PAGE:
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1.
Saudi J Gastroenterol ; 27(4): 201-207, 2021.
Article in English | MEDLINE | ID: covidwho-1261400

ABSTRACT

Patients with chronic liver disease (CLD) and liver transplant recipients are at increased risk of morbidity and mortality from coronavirus disease 2019 (COVID-19). Although several studies demonstrated the safety and efficacy of COVID-19 vaccines in the general population, data in CLD patients and liver transplant recipients are lacking. Two COVID-19 vaccines were approved by the Saudi Food and Drug Authority and rolled out to several million recipients in Saudi Arabia. These vaccines are mRNA-based vaccine BNT162b2 from Pfizer/BioNTech and adenovirus-based AZD1222 from Oxford/AstraZeneca from three manufacturing sites (EU Nodes, Serum Institute of India, and South Korea Bio). The Saudi Association for the Study of Liver diseases and Transplantation (SASLT) has reviewed the available evidence and issued interim recommendations for COVID-19 vaccination in CLD and liver transplant recipients. Since there is no evidence contradicting the safety and immunogenicity of the currently approved COVID-19 vaccines in patients with CLD and hepatobiliary cancer and liver transplant recipients, the SASLT recommends vaccination in those patient populations. CLD and hepatobiliary cancer patients and liver transplant recipients should be prioritized depending on the risk factors for severe COVID-19. In transplant recipients, the optimal timing of vaccination remains unknown; however, immunization is recommended after the initial immunosuppression phase. Patients with CLD and liver transplant candidates or recipients should be closely monitored after COVID-19 vaccination. These patient populations should be included in future clinical trials to provide further evidence on the efficacy and safety of COVID-19 vaccines.


Subject(s)
COVID-19 , Liver Diseases , Liver Transplantation , COVID-19 Vaccines , Humans , SARS-CoV-2 , Saudi Arabia
3.
J Can Assoc Gastroenterol ; 4(3): 156-162, 2021 Jun.
Article in English | MEDLINE | ID: covidwho-894607

ABSTRACT

BACKGROUND: The coronavirus disease 2019 (COVID-19) pandemic has impacted endoscopy services and education worldwide. This study aimed to characterize the impact of COVID-19 on gastroenterology trainees in Canada. METHODS: An analysis of Canadian respondents from the international EndoTrain survey, open from April 11 to May 2 2020 and distributed by program directors, trainees, and national and international gastroenterology societies' representatives, was completed. The survey included questions on monthly endoscopy volume, personal protective equipment availability, trainee well-being and educational resources. The primary outcome was change in procedural volume during the COVID-19 pandemic. Secondary outcomes included trainee's professional and personal concerns, anxiety and burnout. RESULTS: Thirty-four Canadian trainees completed the survey. Per month, participants completed a median of 30 esophagogastroduodenoscopies (interquartile range 16 to 50) prior to the pandemic compared to 2 (0 to 10) during the pandemic, 20 (8 to 30) compared to 2 (0 to 5) colonoscopies and 3 (1 to 10) compared to 0 (0 to 3) upper gastrointestinal bleeding procedures. There was a significant decrease in procedural volumes between the pre-COVID-19 and COVID-19 time periods for all procedures (P < 0.001). Thirty (88%) trainees were concerned about personal COVID-19 exposure, 32 (94%) were concerned about achieving and/or maintaining clinical competence and 24 (71%) were concerned about prolongation of training time due to the pandemic. Twenty-six (79%) respondents experienced some degree of anxiety, and 10 (31%) experienced some degree of burnout. CONCLUSION: The COVID-19 pandemic has substantially impacted gastroenterology trainees in Canada. As the pandemic eases, it important for gastrointestinal programs to adapt to maximize resident learning, maintain effective clinical care and ensure development of endoscopic competence.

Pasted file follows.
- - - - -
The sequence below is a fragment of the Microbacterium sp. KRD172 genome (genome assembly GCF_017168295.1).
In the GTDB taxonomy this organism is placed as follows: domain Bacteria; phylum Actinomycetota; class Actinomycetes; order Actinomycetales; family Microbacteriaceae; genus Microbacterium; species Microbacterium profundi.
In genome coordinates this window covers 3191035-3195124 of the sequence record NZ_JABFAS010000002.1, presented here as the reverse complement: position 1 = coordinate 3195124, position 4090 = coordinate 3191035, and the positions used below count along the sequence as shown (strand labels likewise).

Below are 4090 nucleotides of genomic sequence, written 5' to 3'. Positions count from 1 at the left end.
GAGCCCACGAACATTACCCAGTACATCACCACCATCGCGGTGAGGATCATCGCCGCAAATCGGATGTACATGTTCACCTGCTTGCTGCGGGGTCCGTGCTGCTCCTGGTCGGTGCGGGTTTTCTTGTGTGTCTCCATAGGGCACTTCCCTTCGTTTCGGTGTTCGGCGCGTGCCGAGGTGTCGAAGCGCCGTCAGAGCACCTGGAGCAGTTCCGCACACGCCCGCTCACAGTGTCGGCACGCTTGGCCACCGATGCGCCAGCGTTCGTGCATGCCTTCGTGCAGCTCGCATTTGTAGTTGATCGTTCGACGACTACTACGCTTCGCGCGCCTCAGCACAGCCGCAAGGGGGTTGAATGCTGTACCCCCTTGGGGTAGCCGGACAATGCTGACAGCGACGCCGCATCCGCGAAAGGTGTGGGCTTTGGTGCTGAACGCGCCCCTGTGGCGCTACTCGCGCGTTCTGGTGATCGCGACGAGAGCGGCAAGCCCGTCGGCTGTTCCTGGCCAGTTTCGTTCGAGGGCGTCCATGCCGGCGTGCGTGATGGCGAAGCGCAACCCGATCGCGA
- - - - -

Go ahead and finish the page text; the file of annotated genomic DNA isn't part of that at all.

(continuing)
4.
Postgrad Med J ; 97(1153): 706-715, 2021 Nov.
Article in English | MEDLINE | ID: covidwho-889925

ABSTRACT